There's no place like home!
Columnist Gemma Good is loving life abroad but missing home.
Four weeks in Brussels and I feel as though I am qualified enough to write a first few weeks' survival guide to living abroad. This is based on my experience as someone who can be quite stubborn and doesn’t really like asking for help – not a good combination as I have learned.
Honestly, it is only now that I am starting to settle in here. The first two weeks of my time in Brussels were completely consumed with hunting for accommodation, going for long walks, going to the gym, working and ringing home. I tried to keep myself extremely busy to combat the urge to book a flight back to Ireland. Every time I saw a plane in the sky (which was often considering the airport is about 10km away) I wanted to burst into tears. Having something to look forward to during this period really helps. For me - this was having my parents come over to visit. It has been really hard not seeing them for a month.
A big recommendation I have for those moving out of Ireland is to bring your adapters with you to charge your devices. The first day I got over here, I raced to find one before shops closed. There was no way I was surviving without my phone on the first night.
Taking time to familiarise yourself with your new surroundings is also very important. Travelling underground is not something we are used to in Ireland but, here, everybody takes the metro. I had to take it for the first time last week, I had been avoiding and dreading it.
With limited time, I took the metro into the city. I had the route on Google maps so I could check I was going in the right direction. I got to the first station and panicked, the name of the station was Arts-Loi instead of Kunst-Wet. I tried to ask a lady if she knew if we were headed for De Brouckére but she only got frustrated at my lack of French. All I could catch was “Tu ne comprend pas francais” in a frustrated tone, while throwing her hands up in the air. At this stage, I felt as though the walls were caving in on me, my breathing accelerated and my sight was starting to go, all while this lady was shouting at me in French.
Thankfully, just before I passed out a Spanish student on the metro caught wind of what was happening. He pulled out Google translate on his phone and gave it to me. I told him where I was trying to go and it turned out he was going to the same station. I was so relieved but never again did I want to step on that thing.
That evening we went out for drinks after work. I explained what had happened to one of my work colleagues who is from Greece. She laughed and told me that I was going to work with her on the metro the next morning. It was the best thing I ever did, she showed me where to go to get on the right metro, how to check the direction it was going in, how to open the doors, and even where I could get a student discount card.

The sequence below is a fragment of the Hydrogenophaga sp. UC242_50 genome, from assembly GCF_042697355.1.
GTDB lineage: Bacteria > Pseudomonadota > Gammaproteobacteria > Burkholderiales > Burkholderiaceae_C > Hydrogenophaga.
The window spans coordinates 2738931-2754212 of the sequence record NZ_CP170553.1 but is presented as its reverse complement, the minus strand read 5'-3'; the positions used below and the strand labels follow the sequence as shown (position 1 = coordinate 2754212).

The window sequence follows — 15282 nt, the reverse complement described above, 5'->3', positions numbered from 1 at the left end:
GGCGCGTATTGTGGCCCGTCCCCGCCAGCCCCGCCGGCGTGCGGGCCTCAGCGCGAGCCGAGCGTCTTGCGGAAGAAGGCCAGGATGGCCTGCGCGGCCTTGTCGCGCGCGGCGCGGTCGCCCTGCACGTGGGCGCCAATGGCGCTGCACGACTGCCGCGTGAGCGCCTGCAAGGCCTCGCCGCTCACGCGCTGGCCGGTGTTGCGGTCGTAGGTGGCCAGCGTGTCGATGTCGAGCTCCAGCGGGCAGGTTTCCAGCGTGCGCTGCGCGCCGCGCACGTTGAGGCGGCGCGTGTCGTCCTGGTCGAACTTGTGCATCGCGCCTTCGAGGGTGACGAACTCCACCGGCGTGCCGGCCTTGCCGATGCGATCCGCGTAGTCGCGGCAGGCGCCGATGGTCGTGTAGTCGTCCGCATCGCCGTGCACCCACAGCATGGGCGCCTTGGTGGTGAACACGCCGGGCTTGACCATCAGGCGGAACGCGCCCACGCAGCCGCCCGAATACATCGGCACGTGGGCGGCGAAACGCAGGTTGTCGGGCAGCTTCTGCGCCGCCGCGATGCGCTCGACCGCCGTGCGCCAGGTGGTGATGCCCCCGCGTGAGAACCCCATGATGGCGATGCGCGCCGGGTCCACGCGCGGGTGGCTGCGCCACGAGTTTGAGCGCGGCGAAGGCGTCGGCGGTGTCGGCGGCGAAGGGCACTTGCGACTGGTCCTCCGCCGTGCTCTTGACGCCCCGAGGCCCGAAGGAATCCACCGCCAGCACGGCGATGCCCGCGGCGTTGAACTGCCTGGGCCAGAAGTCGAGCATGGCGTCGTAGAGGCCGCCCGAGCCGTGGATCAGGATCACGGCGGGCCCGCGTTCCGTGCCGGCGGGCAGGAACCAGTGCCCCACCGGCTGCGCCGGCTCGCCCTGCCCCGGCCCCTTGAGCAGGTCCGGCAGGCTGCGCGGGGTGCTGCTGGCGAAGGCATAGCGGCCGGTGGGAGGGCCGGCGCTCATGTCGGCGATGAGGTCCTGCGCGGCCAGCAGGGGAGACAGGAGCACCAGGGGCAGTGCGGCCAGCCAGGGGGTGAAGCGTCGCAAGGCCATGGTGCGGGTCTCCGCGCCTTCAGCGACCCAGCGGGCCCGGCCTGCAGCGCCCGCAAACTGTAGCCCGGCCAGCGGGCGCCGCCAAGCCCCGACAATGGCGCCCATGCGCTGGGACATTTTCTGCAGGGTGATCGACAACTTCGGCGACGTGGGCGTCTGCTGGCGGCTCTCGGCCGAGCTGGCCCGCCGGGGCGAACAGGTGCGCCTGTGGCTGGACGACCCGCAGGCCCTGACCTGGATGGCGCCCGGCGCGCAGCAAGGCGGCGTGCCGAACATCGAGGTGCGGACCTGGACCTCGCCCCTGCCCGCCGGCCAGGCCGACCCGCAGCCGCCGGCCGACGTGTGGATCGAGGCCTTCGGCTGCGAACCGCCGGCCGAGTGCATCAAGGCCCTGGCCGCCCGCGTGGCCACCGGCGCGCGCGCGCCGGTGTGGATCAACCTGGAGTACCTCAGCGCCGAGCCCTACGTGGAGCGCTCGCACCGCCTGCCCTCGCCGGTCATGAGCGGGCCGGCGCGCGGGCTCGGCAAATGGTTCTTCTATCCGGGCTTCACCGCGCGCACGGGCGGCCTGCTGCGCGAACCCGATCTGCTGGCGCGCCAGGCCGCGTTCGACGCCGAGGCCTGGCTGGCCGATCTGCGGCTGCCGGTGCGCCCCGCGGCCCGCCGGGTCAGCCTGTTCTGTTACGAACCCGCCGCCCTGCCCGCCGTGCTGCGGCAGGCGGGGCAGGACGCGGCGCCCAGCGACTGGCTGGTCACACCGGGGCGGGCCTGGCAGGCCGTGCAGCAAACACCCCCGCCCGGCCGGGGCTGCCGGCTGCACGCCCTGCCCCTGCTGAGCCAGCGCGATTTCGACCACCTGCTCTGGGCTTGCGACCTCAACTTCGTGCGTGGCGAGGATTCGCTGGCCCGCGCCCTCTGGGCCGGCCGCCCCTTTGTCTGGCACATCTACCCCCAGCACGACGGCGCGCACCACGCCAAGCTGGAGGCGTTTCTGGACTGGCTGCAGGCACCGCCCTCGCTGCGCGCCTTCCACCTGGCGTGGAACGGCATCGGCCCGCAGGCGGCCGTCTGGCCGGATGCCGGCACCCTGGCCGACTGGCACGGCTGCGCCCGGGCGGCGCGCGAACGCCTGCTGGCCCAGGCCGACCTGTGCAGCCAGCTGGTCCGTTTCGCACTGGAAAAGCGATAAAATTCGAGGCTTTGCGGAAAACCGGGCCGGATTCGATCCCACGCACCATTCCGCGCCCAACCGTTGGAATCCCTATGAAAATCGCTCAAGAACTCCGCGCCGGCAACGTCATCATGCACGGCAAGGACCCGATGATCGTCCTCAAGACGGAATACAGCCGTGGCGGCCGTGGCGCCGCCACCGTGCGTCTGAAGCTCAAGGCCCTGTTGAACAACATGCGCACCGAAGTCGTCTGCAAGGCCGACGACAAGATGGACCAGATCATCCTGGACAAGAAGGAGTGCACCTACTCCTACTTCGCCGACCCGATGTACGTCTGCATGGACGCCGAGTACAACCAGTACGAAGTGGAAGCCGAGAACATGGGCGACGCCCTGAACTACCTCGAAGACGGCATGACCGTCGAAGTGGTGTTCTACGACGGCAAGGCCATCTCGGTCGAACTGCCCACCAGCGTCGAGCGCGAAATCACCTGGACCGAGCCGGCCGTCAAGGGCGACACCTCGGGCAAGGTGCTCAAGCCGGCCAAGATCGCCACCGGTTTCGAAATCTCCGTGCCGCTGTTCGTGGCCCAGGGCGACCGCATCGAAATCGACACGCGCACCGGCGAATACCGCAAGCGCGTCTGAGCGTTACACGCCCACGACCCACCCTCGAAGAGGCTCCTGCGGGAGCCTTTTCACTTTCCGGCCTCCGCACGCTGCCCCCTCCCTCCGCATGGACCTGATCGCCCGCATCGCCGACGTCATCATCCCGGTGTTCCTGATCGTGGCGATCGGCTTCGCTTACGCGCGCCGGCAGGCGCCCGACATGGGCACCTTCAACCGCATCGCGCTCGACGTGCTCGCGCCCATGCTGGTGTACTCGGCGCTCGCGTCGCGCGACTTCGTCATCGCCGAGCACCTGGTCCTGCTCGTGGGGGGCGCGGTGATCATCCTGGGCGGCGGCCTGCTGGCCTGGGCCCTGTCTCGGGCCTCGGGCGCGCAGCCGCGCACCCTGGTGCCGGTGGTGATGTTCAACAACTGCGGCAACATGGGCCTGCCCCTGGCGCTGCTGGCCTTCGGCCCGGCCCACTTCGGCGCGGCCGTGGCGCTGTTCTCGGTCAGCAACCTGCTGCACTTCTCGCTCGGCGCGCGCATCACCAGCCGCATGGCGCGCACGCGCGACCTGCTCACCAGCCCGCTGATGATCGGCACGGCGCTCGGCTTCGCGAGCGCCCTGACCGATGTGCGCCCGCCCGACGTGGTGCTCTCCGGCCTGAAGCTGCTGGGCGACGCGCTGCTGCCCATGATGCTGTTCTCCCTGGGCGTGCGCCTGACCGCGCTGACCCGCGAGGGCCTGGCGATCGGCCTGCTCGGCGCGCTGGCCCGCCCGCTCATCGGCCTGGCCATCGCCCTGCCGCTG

Initially I so felt stupid asking for help. I thought that someone twenty years of age should be able to manage a train underground.
As it turns out, I was on the correct metro that day but I looked at the Dutch sign instead of the French. Arts-Loi is Kunst-Wet in Dutch. Lesson learned.
When people speak about moving abroad, you always hear about all the friends they made, the amazing experiences they had and how they didn’t want to leave their destination country. This was not how I was feeling at all. I had no interest in getting to know anybody or in learning anything new at work. I thought I hated my job and seriously considered handing in my notice. It is only now that I realise that this was just pure homesickness.
Even in the past week, I find myself getting more interested in what I am doing. Conversations with my housemates are starting to become more natural to me. For homesickness, the only cure is to just sit it out. Also speaking with others can help massively. I was afraid to tell my work colleagues how I was feeling, they clearly love their job and I didn’t want to say that I was feeling the opposite.
One morning in the office there was a huge buzz as an ex-intern was coming to visit. She was from Ireland. I couldn’t wait to speak to her. As soon as I said hello, she asked where I was from. Her eyes widened when I said Cavan. Wynette, it turned out, was from neighbouring Monaghan. I was delighted, it was so nice to talk to somebody from home. She asked how I was getting on and I told her that I did miss home a lot. She said she felt the same on her first exchange, but come her second she didn’t want to leave. This conversation gave me a massive boost and I was so glad I told somebody who had been in my shoes how I was feeling about the move.
I am happy to say I am over the worst of it now and the experience can only get better from here, especially considering my parents came with Lyons teabags. It was amazing to have them over for the weekend and show them my new life out here.
Every time I go somewhere new, I fall in love with this city a little bit more but, really, there is no place like home.